One of the most visually arresting, what-in-the-world-is-happening athletic competitions is coming to the Minneapolis Convention Center as USA Gymnastics takes over downtown beginning June 21.

Trampoline gymnastics, which was added to the Olympics in 2000, is a hyperspecialized event that combines childhood abandon with rigorous discipline and the inherent danger that comes with sending your body soaring before attempting a springy, interlinked 10-skill routine of somersaults and twists.

The United States will send one man and one woman to represent the country in trampoline gymnastics at the Paris Games. The representatives, along with two alternates, will be announced June 26 in Minneapolis. Here's what to look for as the gymnasts take to the air.

The trampoline

The dimensions of the trampoline are uniform for Olympic competition — 16 feet, 6 inches in length; 9 feet, 5 inches in width, and 3 feet, 9 inches in height. Red demarcation lines run along the long edge of the trampoline to show the exercise zone for the gymnast.

Landing outside of that zone impacts scoring, and the goal is to stay as close to the red plus sign at the center as possible.

But while gymnasts can prepare for the parameters, they cannot prepare for the unique relationship they'll have with a specific trampoline until they step onto it.

"We train on all different trampolines so we never get comfortable," said Nicole Ahsinger, who represented the U.S. and finished sixth in women's trampoline at the Tokyo Games in 2021. "We're always a little uncomfortable so when you go to a competition and you're on this brand-new trampoline, no matter if it feels bouncy or tight or it pulls a little bit to the right or the left, no matter what it is, we will always feel comfortable in knowing we will be able to hit a routine."

Some skills are meant to move the body from side to side or utilize an unusual angle to showcase a particular movement. But often, the gymnast is responding to the tensile nylon of the trampoline bed in real time, and their ability to adjust and stay calm is built through years of working with different trampolines.

"You are in a relationship with that trampoline," said Nick George, a former member of the U.S. national team who coaches trampoline at Twin City Twisters in Champlin. "Both how it treats you and how you treat it."

The routine

George said there are unifying elements to a winning routine: "If you want to be good, you gotta be pretty. Straight lines. Straight arms."

Ahsinger's routines are illustrative. There are moments when her body becomes utterly uniform — like a satellite moving through outer space.

"When you see that, as a spectator, that the athlete almost looks like they're not moving in their movement, they have done a killer skill," Ahsinger said. "They have showcased that skill the best they can do."

A gymnast's goal is to keep their body centered around the middle of the trampoline and make smooth transitions, so the ability to keep your mind still when you get slightly off-center is just as vital to a strong routine, George said.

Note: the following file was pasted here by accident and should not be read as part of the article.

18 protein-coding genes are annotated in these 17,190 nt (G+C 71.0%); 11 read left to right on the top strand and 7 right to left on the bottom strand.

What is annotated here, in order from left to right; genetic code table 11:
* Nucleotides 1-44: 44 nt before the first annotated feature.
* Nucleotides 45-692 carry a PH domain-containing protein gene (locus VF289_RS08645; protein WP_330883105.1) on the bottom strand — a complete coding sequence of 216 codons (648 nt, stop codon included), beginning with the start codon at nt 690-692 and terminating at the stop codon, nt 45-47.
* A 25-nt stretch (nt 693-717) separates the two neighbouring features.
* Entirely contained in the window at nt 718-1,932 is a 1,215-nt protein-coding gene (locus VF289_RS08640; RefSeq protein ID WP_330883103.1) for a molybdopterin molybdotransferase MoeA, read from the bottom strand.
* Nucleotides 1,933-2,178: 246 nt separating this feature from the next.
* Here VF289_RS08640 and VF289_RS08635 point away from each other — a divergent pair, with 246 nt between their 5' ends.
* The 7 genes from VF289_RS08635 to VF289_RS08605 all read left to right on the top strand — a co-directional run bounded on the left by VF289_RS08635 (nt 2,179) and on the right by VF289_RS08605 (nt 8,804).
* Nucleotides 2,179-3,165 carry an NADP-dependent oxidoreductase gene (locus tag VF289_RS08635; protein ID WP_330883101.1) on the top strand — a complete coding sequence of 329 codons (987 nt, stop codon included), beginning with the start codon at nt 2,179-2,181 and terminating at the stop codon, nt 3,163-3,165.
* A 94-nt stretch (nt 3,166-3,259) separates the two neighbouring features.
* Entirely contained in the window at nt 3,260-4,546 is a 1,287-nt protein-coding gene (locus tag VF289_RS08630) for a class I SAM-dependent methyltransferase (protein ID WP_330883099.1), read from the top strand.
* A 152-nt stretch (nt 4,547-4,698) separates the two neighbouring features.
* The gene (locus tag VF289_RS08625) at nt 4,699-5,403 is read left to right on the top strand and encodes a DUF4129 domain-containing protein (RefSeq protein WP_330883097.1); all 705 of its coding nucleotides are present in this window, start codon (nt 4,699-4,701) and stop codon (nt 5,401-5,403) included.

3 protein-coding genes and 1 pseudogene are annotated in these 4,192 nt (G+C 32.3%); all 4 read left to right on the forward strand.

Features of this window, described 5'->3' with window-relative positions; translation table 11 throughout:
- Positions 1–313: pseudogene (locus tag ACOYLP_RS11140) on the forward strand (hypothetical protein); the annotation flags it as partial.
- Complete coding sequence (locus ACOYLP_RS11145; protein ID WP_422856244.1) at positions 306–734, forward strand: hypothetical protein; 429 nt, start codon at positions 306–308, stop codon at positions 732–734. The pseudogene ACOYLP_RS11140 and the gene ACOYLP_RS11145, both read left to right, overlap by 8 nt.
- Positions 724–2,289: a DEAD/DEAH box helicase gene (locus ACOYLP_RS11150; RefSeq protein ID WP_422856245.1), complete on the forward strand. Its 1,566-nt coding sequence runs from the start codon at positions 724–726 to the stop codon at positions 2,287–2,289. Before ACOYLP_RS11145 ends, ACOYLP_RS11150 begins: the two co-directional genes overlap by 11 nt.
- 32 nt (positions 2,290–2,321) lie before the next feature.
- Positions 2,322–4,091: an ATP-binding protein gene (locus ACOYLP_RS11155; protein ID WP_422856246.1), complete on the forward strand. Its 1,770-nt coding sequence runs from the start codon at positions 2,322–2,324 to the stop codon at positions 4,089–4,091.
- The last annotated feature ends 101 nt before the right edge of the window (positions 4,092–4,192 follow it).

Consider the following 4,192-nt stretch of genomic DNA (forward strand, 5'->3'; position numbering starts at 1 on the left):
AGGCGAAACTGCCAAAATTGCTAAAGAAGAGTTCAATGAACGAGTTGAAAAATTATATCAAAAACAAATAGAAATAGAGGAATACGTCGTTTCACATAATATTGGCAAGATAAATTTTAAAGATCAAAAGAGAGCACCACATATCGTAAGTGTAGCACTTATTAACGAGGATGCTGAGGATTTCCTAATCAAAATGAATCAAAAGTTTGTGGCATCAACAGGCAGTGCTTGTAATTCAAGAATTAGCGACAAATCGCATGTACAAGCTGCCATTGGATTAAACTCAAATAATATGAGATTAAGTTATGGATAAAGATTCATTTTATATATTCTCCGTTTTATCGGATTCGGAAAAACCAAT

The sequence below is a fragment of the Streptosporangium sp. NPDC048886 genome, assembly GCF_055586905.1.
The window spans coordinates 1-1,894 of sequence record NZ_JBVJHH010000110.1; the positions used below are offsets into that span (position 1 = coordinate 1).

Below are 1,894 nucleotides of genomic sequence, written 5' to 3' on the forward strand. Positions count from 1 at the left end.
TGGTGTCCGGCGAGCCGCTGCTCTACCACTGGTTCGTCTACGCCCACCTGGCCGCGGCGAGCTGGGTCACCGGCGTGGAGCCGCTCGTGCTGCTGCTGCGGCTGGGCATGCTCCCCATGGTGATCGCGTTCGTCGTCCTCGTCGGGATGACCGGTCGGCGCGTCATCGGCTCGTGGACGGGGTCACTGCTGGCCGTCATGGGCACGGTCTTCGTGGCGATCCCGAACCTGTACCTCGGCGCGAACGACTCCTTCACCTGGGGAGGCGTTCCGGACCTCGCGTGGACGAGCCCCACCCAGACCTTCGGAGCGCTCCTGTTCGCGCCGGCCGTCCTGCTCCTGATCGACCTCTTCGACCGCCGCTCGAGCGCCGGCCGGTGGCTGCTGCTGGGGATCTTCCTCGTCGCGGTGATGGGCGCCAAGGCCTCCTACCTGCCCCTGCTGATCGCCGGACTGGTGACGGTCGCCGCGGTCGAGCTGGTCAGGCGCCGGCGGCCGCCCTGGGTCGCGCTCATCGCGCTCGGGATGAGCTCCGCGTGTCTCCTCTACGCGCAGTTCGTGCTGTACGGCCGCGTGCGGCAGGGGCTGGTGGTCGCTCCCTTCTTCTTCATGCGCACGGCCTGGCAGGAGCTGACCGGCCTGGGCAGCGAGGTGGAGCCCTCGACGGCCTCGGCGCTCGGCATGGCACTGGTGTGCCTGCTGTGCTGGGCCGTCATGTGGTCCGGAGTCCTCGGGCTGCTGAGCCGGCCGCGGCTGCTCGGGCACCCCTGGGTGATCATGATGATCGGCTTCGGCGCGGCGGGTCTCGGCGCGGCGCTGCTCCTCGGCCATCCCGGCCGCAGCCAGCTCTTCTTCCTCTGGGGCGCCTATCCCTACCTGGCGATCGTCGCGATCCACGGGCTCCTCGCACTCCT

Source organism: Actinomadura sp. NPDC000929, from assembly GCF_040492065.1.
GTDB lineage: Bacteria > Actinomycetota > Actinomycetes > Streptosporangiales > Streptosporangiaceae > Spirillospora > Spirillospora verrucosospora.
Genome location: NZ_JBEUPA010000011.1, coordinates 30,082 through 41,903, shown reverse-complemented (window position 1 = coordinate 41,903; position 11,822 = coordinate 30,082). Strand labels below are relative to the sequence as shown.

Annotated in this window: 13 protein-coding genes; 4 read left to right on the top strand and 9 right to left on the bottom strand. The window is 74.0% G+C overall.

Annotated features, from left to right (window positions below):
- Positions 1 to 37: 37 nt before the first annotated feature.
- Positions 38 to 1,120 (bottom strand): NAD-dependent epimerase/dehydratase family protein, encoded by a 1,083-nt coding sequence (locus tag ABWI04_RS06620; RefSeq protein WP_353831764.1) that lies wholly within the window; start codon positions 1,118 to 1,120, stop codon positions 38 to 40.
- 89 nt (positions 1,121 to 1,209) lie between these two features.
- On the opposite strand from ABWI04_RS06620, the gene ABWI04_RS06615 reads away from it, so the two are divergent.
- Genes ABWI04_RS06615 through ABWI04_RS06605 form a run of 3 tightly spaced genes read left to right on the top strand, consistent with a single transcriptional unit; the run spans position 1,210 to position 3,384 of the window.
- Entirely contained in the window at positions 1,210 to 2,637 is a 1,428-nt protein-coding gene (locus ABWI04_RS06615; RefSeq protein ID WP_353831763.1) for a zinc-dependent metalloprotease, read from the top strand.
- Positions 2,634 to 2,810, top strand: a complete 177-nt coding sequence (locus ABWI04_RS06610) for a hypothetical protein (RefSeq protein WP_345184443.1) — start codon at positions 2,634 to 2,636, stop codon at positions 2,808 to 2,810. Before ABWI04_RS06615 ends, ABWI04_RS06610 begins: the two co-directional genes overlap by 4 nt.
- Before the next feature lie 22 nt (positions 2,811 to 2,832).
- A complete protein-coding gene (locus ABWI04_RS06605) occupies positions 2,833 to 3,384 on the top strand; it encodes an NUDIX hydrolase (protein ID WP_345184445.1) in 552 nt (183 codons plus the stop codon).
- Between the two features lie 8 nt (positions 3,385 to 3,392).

"We always teach learning to lift your body up in the air, reach nice and tall, and those drills help the athlete understand, if I do get nervous, what can I do on the trampoline in the moment to save my routine?"

The national championships will start June 24 with a qualifying round in which each gymnast attempts two routines — one that is compulsory with eight set skills and two unique skills for all competitors, and one that is voluntary with all 10 skills determined individually. The top eight male and top eight female gymnasts will advance to the final round on June 26, where there is one voluntary routine.

The scoring

Each routine is judged on three values — time of flight, difficulty and execution — and a panel of nine judges determines the final score.

Time of flight has become objective with the introduction of the "time of flight" machine, which debuted in 2011 ahead of the London Games. It tracks the total flight time for each gymnast.

The difficulty score is based on the skills a gymnast plans to attempt during their routine, and each skill has a predetermined score. Once the judges verify that the gymnast has executed the routine they intended, that provides an overall difficulty score.

Execution scoring is more subjective and requires five judges. They judge the skill and form of each routine — the "pretty" element that George mentioned — for aesthetic and physical beauty. They look to see if arms and legs are straight and if the gymnast is landing near the middle of the trampoline, and they determine deductions when things go awry.

The five judges' scores are tallied, the highest and lowest scores are dropped, the remaining three scores are added together and you get a final execution score.

Combine the scores for time of flight, difficulty and execution, and you get a final score in qualifying that determines who advances to the finals for another round of scoring.

How are the Olympians and alternates selected? The championships in Minneapolis are the third and final competition where trampoline gymnasts can record a qualifying score to try to reach Paris. The previous two events were the 2024 Winter Classic and Elite Challenge. The man and woman with the highest combined scores will make the U.S. Olympic team. The athletes with the next two highest scores will be the alternates.

Illustration by Yuqing Liu and Mark Boswell.